This is an all-too-common reaction to the financial portion of a board agenda. In many cases, once the board meeting starts, the chairperson asks if anyone has any questions or comments, and then there is a voice vote to accept all the financial information as written. It's almost a Pavlovian response.

Fiduciary oversight isn't optional.

The problem with that is once you vote to accept the financials, you are effectively saying that you know what's in them. If something is amiss, you can be held responsible for any problems.

For those nonprofits that say they don't need financial statements due to their small revenue streams, or because they are about mission, not money, listen up. If you are a nonprofit corporation, you may be required to use the accrual method of accounting. That means you do need some sort of basic accounting system that can produce financial statements. Leaving the tax man out of it, prospective donors and grantors expect it as well.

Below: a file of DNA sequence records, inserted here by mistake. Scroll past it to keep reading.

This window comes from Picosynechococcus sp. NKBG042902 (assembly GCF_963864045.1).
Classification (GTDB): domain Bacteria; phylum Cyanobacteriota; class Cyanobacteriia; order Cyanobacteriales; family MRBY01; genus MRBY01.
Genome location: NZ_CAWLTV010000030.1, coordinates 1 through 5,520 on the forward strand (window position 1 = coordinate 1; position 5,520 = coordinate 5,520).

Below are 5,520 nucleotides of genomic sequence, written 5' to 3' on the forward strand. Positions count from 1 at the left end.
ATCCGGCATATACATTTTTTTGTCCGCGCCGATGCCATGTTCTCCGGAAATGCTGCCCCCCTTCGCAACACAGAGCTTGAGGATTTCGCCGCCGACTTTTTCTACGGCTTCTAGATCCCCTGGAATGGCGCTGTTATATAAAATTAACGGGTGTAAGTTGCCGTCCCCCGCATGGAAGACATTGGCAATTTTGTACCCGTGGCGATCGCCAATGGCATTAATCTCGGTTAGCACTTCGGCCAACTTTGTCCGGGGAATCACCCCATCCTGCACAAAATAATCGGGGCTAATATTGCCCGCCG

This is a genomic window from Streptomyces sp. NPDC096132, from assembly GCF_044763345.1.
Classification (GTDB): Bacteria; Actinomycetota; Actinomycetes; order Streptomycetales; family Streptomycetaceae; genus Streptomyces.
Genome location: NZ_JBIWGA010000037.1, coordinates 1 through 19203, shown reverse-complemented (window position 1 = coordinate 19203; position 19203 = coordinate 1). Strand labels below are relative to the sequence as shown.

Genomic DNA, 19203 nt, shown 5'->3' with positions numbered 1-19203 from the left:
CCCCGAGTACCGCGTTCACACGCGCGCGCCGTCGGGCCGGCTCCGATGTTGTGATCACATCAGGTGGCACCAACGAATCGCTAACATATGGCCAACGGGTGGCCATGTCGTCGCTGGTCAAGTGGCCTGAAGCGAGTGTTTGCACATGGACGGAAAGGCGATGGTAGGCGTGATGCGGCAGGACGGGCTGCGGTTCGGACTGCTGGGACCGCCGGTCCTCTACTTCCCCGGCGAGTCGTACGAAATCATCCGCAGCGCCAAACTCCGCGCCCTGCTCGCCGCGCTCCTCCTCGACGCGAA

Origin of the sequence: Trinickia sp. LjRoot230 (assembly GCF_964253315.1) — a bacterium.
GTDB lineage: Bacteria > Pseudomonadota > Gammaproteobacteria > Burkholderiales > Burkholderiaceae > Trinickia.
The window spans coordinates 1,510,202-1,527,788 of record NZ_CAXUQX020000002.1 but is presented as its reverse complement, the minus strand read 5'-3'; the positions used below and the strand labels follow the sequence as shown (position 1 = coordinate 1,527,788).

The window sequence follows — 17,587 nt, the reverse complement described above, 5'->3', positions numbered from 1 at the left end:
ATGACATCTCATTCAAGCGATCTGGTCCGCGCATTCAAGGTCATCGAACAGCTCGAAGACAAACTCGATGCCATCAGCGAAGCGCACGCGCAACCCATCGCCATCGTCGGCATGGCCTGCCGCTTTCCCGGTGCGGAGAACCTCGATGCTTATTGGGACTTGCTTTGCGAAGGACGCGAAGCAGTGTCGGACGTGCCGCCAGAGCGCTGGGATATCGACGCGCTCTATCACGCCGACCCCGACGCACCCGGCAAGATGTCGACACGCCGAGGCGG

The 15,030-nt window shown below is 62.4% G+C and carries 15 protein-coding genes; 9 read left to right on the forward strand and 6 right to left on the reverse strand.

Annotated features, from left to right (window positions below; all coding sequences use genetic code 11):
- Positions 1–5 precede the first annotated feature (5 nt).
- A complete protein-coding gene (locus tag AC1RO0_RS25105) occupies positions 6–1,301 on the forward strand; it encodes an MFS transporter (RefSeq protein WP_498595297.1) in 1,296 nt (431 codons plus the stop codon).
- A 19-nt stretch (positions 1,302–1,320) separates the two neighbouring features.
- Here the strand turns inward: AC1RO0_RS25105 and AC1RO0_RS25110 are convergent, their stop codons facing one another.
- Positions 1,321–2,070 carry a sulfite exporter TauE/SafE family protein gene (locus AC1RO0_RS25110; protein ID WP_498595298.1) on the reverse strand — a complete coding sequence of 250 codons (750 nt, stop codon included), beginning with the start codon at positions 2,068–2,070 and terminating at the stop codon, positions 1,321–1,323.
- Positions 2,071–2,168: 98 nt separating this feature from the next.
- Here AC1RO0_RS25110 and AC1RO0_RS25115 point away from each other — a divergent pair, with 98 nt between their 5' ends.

Most board members don't intentionally shirk their fiduciary duties, and they are not too lazy or mentally incapable of understanding financials. Financial reporting is simply a foreign language to them. Sometimes they are successful professionals in other fields, but they rely on a staff of accountants to keep the books and synopsize any findings. Other times they are community members whose closest brush with accounting is when they file their taxes. Sometimes they just don't understand the legal impacts of rubber-stamping the financials.

Ignorance isn't bliss.

Not knowing what's contained in the financials is not a defense. Shareholders, members, donors, and the IRS won't accept that as a reason if there is some sort of mismanagement, fraud, or other illegal act discovered. The solution to that is developing a basic ability to understand the financial statements.

There are a number of mini-courses, books and video presentations available that offer financial training for non-financial people. Think of them as sort of a pocket dictionary for another language. When you travel to another country, you may not need or want to know how to carry on an hour-long conversation in another language, but you do need to know how to ask for a doctor or a bathroom.

No degree required.